Feminists Resolutions That Will Last

There was a time, when I was young and irritating, when I refused to make my New Year’s resolutions in time for December 31st. Not for me the cleansing strains of Auld Lang Syne, I used to make my New Year’s resolutions on June 30th: the end of the financial year. There was something about looking over my bank statements (weeping, usually) that was a great grounding in What To Do Differently Next Time.

In thinking about alternative New Years, it struck me that feminist New Year is really March 8th: International Women’s Day. Long after the first day of the year, long past when it’s socially acceptable to put air quotes around the “new” in “Happy ‘New’ year!”, well beyond your fading memories of that not-so-great New Year’s kiss, this is the perfect time to take stock and prepare for the fight ahead of us.

Because, let’s face it, the burnout is real. I once started seeing a psychologist, ostensibly to deal with some nagging anxiety issues, and spent nearly every session talking about feminism, feminist journalism, other feminists, drama in feminist Facebook groups… you get the picture. Who on earth is ready to set the tone for the year ahead by January 1st? NOT ME.

So, with that in mind, here are some suggestions for your Feminist New Year’s Resolutions when the clock strikes twelve on March 8th:

Read And Listen Widely

In this era of easy access to think pieces and hot takes, it’s very easy to fall into a feminist echo chamber where a handful of loud voices dominate the conversation. (She says, loudly.) The information age is no excuse for becoming intellectually lazy: attend readings, go to conferences, borrow books from the library, scour zines and listen to podcasts in order to expose yourself to a diverse range of feminists and feminist opinions. Mass media liberal feminists prefers a monolithic feminism (typically middle class, white, straight, able bodied and centrist); don’t let them win. Engage with feminisms that confront, excite and challenge you.

Don’t Erase The Past

As certain texts become “problematic”, it can be tempting to expunge them from the record. “I’m never reading/watching/listening to [x] ever again!”, we cry as we toss them onto the slag heap of history. But if the Bad Texts disappear… how do we explore what makes them bad? How do we move forward in attempting not to repeat the mistakes of the past?

Be A Feminist Filmgoer

If you’re going to complain about things like #OscarsSoMale, make sure you back that up by seeking out films written and directed (and shot, and edited, and designed…) by women and gender diverse filmmakers. It’s too easy to talk the talk without walking the walk into the box office and handing over $10-25 (depends on the day of the week) to support films that aren’t tales of Great White Men made by Average White Men. Consider pledging to feminist film crowdfunding campaigns. Let your Netflix queue, iTunes rentals and eBay shopping sprees reflect your mission, too, and support independent film festivals with a focus on diverse filmmaking. Sign up for a Letterboxd account and set yourself a weekly viewing challenge, like #52FilmsByWomen.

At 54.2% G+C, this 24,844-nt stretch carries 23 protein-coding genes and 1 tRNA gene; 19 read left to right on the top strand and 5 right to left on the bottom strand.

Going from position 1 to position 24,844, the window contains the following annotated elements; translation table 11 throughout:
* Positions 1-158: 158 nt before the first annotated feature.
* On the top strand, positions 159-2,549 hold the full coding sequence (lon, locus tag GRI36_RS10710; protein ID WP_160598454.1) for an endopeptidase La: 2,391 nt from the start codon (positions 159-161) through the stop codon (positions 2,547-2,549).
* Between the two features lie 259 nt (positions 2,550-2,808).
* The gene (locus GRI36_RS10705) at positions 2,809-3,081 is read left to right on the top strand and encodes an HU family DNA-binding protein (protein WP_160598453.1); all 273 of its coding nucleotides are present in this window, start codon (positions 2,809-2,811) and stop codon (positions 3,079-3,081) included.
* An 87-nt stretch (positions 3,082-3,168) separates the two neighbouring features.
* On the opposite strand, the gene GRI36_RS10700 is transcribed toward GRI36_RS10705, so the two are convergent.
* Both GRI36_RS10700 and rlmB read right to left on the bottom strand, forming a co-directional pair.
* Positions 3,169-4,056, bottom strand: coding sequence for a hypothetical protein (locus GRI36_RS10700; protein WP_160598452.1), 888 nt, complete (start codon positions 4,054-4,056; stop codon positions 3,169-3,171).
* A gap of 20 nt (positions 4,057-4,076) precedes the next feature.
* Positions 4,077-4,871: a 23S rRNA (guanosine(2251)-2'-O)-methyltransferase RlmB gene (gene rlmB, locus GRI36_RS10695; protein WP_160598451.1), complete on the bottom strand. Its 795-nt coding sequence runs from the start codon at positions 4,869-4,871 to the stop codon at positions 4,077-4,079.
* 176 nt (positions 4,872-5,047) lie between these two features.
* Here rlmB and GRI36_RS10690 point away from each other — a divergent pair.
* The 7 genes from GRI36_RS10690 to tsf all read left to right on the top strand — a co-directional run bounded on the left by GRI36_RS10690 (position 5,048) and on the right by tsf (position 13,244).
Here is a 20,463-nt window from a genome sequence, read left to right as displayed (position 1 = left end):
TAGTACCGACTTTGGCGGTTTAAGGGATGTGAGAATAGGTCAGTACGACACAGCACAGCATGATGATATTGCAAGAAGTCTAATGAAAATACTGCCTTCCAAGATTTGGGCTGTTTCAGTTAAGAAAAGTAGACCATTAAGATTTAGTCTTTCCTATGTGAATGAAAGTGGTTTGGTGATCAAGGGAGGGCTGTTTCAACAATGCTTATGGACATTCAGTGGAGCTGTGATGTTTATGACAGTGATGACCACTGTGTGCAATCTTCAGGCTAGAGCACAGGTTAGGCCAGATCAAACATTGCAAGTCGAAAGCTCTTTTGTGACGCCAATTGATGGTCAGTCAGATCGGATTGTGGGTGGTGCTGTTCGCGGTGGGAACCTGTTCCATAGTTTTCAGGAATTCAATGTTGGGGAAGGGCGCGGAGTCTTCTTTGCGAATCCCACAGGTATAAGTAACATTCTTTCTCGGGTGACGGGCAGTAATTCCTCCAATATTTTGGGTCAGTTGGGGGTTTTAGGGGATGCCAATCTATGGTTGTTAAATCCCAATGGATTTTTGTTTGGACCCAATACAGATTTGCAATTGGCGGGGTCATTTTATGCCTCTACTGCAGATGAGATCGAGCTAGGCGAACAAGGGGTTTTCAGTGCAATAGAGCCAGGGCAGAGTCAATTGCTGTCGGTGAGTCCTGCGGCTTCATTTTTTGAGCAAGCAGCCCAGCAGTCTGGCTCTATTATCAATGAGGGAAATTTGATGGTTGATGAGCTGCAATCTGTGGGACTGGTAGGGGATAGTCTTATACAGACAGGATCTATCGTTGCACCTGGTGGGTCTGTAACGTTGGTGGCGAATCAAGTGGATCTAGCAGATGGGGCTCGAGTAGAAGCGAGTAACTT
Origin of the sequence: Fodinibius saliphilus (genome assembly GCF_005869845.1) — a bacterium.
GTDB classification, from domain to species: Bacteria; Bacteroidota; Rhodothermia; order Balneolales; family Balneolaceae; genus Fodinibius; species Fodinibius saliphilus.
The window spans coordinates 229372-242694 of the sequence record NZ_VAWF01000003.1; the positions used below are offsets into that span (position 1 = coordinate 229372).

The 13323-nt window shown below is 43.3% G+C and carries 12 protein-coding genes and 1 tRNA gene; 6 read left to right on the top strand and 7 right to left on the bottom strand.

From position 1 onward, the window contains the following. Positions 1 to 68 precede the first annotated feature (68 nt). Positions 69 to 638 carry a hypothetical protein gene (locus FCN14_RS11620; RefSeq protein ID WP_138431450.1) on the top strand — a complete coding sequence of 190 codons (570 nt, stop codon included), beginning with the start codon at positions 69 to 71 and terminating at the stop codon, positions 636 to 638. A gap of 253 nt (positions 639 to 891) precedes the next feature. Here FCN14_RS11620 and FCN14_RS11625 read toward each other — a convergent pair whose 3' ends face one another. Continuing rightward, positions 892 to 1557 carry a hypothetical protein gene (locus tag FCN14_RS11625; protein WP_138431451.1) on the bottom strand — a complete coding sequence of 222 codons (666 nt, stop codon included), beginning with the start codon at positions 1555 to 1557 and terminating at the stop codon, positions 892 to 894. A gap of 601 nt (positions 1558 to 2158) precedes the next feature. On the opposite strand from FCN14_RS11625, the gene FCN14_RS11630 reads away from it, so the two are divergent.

Embrace The Mess

Next time you eat a microwave dinner, watch a crappy reality TV show, or enjoy a hair metal track, do so without stopping to ask yourself “Is this okay to like, As A Feminist?” Choice Feminism (the idea that anything becomes a feminist act if you, a feminist, do it) is exhausting and unhelpful, and it is also so yesterday. Life is complicated; just go with it.

Question Consumerist Feminism

You only need to visit your local high street chain to know that feminism, or at least feminist catchphrases, has become a big seller. From t-shirts to tote bags to pencil cases to lipstick names, Feminism™ is on sale for $19.99, but what are the implications of fast fashion chains pumping out gear that carries a feminist message? (And don’t start me on the ideological issues inherent in putting a newborn baby in a “This Is What A Feminist Looks Like” onesie…) Extend your feminist values to include ethical fashion, and let your politics do the talking, not your glitter-stamped t-shirt. Buy your slogan tees from small businesses online, or better yet, get a blank t-shirt from an ethical supplier and make your own!

Exercise For Fun And Strength

For women especially, the gym –or pool or running track or bike– can be a charged space; it can be so hard to see exercise as anything other than what we are socialised to understand it is (i.e. a way to reduce ourselves). In your Feminist New Year, find ways to reconnect with the joy of exercise as play: join a netball team, try a self-defense class, go for a stroll or roll around the park, put on your flippers and goggles and swim underwater like a mermaid. You don’t need me to tell you about the mental and emotional health benefits of exercise again: take the stress and burden of feminist activism and leave it on the basketball court.


Why not take the money you save from not buying chain store femmo slogan tees and put it towards a good cause? Helping feminist organisations—like the Victorian Women’s Trust!—organise, publicise and advocate for feminist causes isn’t just a way to get a tax deduction come July 1st, it’s a great way to ensure the good fight can be fought until Feminist New Year rolls around again in 2019.

Every bit counts.

This International Women’s Day, become a monthly donor and make a feminist impact every day.



Clementine Bastow is an Australian writer, broadcaster and music critic. She is a columnist for Daily Life and a regular contributor to The AgeSydney Morning HeraldGuardian Australia and The Big Issue. Follow her on instagram and facebook.

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